Bendigo's Shiralee Bothe scores smashing role at World Masters Games in New Zealand

Shiralee Bothe has scored an ambassadorial role at the World Masters Games in New Zealand. Picture: KIERAN ILES
Shiralee Bothe has scored an ambassadorial role at the World Masters Games in New Zealand. Picture: KIERAN ILES

SHIRALEE Bothe is planning on doing more than acing the opposition at the World Masters Games in New Zealand.

The Bendigo tennis player has been chosen to be an ambassador for the City of Greater Bendigo in Auckland for the March 21-30 games.

She will also feature in Friday's opening ceremony as a World Masters Games Hall of Fame delegate.

Bothe is a former two-time Australian national judo champion, who has traded her judo gi for a tennis racket to participate at this year's games.

She will be joined by nearly 28,000 athletes aged between 25 and 101, who will take part in 28 sports across 10 days.

They include a sprinkling of former Olympians and para-Olympians.

About 5000 officials will also be involved.

Bothe, who is also a former top-level volleyballer, says it is her ambassadorial role for Bendigo that excites her most about her trek to New Zealand.

"As part of my role I will be promoting and marketing Bendigo's resources, cultural and sporting facilities to New Zealand and the world," she said.

"I have also been invited be a hall of fame delegate.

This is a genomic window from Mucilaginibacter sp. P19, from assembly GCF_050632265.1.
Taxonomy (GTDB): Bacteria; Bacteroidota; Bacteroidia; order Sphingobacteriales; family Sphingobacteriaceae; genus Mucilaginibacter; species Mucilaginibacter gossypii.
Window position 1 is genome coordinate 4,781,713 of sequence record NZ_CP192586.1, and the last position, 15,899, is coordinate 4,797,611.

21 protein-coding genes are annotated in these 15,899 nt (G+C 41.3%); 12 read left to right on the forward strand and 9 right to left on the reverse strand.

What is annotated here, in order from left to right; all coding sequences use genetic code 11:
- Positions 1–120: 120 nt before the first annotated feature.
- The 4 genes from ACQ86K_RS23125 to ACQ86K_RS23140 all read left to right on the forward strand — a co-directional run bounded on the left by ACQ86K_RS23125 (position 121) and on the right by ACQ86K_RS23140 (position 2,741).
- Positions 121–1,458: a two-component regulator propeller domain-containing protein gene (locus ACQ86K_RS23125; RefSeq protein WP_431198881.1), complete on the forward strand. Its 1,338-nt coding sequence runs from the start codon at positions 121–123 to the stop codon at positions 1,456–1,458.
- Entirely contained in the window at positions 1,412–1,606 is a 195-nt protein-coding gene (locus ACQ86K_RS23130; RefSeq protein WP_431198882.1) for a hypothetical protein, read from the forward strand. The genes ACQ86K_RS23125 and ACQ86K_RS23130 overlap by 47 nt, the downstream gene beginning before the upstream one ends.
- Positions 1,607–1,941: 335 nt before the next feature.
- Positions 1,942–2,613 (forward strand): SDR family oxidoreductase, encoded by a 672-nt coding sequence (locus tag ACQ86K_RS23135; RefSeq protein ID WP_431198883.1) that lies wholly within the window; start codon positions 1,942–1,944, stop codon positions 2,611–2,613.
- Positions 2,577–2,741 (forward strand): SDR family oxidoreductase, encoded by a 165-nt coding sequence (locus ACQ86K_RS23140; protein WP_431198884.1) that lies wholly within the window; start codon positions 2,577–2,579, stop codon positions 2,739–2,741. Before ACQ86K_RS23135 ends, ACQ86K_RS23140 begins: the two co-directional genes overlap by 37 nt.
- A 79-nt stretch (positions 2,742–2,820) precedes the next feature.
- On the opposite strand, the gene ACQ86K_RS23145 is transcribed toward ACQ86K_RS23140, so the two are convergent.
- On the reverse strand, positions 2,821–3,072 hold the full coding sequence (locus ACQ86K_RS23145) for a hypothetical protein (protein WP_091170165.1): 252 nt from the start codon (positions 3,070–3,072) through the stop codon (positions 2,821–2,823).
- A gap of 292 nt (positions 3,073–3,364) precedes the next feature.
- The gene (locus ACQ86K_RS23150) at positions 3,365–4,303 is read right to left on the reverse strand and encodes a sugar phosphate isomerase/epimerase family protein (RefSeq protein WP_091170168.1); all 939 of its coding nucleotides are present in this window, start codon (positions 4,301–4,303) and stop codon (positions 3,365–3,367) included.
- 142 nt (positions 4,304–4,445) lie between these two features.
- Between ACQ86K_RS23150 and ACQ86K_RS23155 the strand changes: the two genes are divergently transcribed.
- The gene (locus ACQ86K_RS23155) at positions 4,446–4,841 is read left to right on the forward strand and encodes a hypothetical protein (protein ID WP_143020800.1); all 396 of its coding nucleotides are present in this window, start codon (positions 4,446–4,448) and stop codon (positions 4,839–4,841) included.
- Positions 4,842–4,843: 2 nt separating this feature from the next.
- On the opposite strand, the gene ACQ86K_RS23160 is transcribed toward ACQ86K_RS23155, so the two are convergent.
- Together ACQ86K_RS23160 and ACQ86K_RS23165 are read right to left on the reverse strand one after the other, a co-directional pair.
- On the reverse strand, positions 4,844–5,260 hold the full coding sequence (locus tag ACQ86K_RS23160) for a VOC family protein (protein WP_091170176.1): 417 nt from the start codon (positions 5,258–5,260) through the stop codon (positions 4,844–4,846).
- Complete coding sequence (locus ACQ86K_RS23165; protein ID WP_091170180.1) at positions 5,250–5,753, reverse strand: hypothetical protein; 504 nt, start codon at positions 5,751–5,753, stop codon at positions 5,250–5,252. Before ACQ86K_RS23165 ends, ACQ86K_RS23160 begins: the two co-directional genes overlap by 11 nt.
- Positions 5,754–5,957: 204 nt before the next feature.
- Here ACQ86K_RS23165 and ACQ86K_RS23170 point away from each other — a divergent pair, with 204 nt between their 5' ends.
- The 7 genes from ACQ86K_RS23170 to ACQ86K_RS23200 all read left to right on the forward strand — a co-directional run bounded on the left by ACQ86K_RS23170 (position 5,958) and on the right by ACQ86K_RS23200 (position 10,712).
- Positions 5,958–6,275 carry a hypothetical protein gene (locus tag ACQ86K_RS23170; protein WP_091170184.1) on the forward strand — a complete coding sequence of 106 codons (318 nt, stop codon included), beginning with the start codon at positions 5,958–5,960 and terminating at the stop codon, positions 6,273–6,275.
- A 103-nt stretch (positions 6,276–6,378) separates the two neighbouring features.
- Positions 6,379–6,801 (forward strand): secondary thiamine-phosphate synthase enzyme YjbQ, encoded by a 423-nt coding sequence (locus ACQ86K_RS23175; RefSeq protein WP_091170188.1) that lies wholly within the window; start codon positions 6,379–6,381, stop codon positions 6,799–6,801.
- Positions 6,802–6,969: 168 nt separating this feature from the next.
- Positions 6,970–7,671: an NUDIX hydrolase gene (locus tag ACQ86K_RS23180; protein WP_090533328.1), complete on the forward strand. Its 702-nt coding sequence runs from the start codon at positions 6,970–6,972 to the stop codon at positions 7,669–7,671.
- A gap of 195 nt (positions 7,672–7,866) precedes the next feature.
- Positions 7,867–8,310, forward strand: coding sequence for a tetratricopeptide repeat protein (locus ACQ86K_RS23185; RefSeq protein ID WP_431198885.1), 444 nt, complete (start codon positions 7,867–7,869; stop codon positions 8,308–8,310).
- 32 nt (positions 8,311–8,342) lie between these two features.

"This will include marching and having a cultural role in the opening ceremony and meeting officials from international sporting organisations and other key organisations such as  Auckland council."

In-between official duties, Bothe has set her sights on success on the tennis court.

The relief physical education teacher brings plenty of experience to her roles, including stints as a judo and volleyball coach and as a volunteer manager for the Victorian Teachers Games.

Shiralee Bother is hoping the World Masters Games are a smashing success. Picture: KIERAN ILES

Shiralee Bother is hoping the World Masters Games are a smashing success. Picture: KIERAN ILES

The games will be a homecoming of sorts for Bothe, who was born in New Zealand and has links to Maori royalty through her late grandmother Luvinia Healy, who is the daughter of Chief Paoro Toho.

The games are held every four years and will be televised live through New Zealand and internationally via web sites.

Bothe leaves for New Zealand on Wednesday.